Single Sign-On (SSO) is an authentication method that allows users to log into multiple applications and websites using the same login data.
Lauritz Holtmann, Senior Consultant IT Security at usd HeroLab, has been dealing with the security aspects of Single Sign-On procedures both academically and in numerous customer projects. We asked for his assessment of account and data security:
"Single Sign-On is an elegant solution: practical for users and, at first glance, also a security gain: the increasing number of services we use every day, in private and professionally, also increases the number of passwords required. Instead of using many weak passwords that are easily remembered, this method offers the option of using one strong password for several services at once.
In a classic setup, a user must authenticate for each service with a user name and password chosen specifically for that application. In the Single Sign-On process, based on the frameworks OAuth 2.0 or OpenID Connect 1.0 for example, a third trusted party is included in the process: the so-called Identity Provider. This party is responsible for user management and communicates via standardized protocols with the so-called Service Provider on different channels for the purpose of authentication ("Who is the user?") and/or authorization ("What is the user allowed to do?"). Identity Providers everyone is probably familiar with are Microsoft Azure, Google and Facebook.
But if you look a little deeper, the pitfalls are in the details. At protocol level, small errors in the configuration can already be exploited. This gives the Identity Provider a powerful position in the construct: For example, in large companies, if several central applications are indirectly linked to each other through Single Sign-On, a compromise can affect not just one, but potentially several applications.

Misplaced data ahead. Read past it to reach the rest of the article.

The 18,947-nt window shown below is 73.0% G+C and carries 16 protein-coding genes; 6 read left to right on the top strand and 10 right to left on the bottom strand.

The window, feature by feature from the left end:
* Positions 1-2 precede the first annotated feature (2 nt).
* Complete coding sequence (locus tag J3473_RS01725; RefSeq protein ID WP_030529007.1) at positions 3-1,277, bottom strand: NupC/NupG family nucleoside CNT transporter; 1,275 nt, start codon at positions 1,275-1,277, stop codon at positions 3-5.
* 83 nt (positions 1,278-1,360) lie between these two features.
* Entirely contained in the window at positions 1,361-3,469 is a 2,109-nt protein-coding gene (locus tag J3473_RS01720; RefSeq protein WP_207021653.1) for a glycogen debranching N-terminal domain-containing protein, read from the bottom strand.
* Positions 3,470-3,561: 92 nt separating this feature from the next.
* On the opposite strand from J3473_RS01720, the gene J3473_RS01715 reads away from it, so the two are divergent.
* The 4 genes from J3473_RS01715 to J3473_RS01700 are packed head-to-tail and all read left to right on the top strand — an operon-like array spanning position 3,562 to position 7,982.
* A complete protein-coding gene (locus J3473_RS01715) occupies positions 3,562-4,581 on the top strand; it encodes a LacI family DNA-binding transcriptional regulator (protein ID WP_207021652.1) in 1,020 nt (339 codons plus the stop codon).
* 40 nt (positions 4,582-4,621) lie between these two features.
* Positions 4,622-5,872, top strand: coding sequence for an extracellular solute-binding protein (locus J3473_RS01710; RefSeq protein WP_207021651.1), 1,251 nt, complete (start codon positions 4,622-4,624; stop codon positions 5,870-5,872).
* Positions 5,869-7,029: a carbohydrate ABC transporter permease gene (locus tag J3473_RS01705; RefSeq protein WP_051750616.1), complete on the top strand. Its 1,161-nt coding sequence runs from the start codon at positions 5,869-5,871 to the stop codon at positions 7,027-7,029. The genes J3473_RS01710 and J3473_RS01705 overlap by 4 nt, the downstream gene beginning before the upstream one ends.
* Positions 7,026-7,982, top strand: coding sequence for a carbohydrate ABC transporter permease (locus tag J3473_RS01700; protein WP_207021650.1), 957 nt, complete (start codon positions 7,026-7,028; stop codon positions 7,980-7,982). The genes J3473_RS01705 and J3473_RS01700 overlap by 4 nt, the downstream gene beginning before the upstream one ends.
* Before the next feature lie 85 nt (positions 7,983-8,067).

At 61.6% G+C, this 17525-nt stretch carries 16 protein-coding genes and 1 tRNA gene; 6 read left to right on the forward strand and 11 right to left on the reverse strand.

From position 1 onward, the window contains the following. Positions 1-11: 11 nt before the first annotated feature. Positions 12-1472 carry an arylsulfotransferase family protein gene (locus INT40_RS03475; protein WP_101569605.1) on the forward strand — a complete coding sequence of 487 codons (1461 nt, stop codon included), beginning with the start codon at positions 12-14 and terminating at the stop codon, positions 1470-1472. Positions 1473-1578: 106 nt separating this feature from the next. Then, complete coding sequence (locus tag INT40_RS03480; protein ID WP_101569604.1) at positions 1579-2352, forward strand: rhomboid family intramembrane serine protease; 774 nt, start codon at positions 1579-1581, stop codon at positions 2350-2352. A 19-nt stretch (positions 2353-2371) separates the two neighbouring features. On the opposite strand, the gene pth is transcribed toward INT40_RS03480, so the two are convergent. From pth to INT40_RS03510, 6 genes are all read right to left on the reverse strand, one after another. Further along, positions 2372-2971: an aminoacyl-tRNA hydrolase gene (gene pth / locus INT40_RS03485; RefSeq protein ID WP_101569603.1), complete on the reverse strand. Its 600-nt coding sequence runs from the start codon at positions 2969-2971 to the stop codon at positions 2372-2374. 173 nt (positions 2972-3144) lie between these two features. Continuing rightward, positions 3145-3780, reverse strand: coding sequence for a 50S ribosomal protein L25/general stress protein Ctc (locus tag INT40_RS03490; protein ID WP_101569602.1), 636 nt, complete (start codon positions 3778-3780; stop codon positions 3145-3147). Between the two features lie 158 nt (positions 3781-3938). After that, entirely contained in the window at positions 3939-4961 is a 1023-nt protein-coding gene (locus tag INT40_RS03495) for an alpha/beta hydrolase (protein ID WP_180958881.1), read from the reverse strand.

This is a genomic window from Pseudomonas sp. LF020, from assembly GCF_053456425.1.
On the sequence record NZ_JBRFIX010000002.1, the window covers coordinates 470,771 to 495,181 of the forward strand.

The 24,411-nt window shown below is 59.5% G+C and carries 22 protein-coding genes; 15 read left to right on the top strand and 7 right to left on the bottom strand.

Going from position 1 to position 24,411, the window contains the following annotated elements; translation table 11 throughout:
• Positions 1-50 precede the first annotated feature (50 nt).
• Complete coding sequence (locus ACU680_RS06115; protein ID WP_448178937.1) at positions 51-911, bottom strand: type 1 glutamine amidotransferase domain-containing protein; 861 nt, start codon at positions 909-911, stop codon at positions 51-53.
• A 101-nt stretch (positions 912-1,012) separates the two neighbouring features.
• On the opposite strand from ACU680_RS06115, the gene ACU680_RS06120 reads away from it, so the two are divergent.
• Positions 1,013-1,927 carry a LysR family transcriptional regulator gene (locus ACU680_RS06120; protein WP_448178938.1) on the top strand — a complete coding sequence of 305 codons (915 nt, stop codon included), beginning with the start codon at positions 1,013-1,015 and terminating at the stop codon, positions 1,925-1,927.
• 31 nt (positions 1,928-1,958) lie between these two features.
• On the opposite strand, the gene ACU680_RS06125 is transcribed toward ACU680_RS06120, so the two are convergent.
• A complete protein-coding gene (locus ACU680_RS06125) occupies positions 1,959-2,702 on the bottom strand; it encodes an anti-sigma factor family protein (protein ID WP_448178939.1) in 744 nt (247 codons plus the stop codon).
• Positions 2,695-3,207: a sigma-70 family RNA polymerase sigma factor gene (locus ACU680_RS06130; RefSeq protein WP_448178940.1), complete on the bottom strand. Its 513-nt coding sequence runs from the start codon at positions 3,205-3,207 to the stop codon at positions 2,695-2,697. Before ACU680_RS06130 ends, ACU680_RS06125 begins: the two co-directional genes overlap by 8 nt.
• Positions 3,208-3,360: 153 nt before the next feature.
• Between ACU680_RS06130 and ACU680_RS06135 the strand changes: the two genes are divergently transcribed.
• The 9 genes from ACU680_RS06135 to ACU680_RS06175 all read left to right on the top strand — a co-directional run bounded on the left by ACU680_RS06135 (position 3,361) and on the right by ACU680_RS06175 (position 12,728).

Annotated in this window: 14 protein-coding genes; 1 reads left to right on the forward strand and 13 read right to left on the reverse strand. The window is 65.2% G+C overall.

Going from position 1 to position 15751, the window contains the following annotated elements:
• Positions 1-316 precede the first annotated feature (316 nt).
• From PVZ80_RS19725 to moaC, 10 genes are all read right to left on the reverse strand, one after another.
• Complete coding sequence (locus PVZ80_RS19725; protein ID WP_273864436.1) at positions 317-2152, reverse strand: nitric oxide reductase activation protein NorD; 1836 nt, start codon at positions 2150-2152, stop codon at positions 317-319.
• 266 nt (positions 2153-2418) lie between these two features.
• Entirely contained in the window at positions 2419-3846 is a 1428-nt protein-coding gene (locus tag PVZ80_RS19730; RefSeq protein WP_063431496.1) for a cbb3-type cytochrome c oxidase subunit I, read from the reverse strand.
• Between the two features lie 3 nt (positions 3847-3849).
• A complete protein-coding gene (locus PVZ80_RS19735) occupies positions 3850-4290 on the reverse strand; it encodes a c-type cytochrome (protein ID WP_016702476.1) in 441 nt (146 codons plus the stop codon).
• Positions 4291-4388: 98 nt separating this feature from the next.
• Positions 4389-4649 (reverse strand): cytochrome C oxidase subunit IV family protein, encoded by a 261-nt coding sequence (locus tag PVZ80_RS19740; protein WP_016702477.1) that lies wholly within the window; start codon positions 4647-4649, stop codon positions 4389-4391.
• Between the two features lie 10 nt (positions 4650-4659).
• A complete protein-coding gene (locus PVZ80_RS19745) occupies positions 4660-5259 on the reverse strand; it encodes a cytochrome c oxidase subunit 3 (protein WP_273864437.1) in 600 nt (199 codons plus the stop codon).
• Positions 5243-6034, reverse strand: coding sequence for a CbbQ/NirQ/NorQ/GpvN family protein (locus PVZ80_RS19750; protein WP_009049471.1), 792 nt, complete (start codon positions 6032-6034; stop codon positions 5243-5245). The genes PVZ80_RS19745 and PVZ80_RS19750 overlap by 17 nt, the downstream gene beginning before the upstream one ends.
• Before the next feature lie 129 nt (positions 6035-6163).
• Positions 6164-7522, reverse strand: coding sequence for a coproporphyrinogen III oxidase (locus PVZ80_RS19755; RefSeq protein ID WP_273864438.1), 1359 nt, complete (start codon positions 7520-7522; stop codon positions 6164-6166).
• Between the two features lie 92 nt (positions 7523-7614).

This involves many different attack scenarios - to give two examples: The attacker could take over an entire end-user account on a service provider via the disclosure of OAuth parameters. In the case of the attacker controlling an application and if the identity provider does not correctly implement the withdrawal of tokens, the attacker may be able to gain unauthorized access to user data via the framework, even if the user has already removed the application from their account.
To reduce the risk of a successful attack on a Single Sign-On solution, we recommend already paying close attention to security aspects during the implementation of the framework and following recommendations made by security experts. However, since in some cases vulnerabilities can arise only in the interaction between the various parties and attack patterns are constantly evolving, regular security checks should be performed afterwards as well.
My colleagues and I have already tested numerous Single Sign-On solutions for security vulnerabilities and are happy to support you with a full implementation check. Our analysis goes beyond a pure configuration check. As part of a Greybox Pentest, we perform a technical analysis with multiple tests at protocol level. Only by this way we are able to show our customers concrete weak points and corresponding recommendations for measures.
Single sign-on, as I said earlier, is an elegant solution that will continue to grow in use, offering users convenience and a bit more security - but only if gateways besides from just credentials are reduced as best as possible."
You want to have your single sign-on solution tested for vulnerabilities? Please contact us, we are happy to help.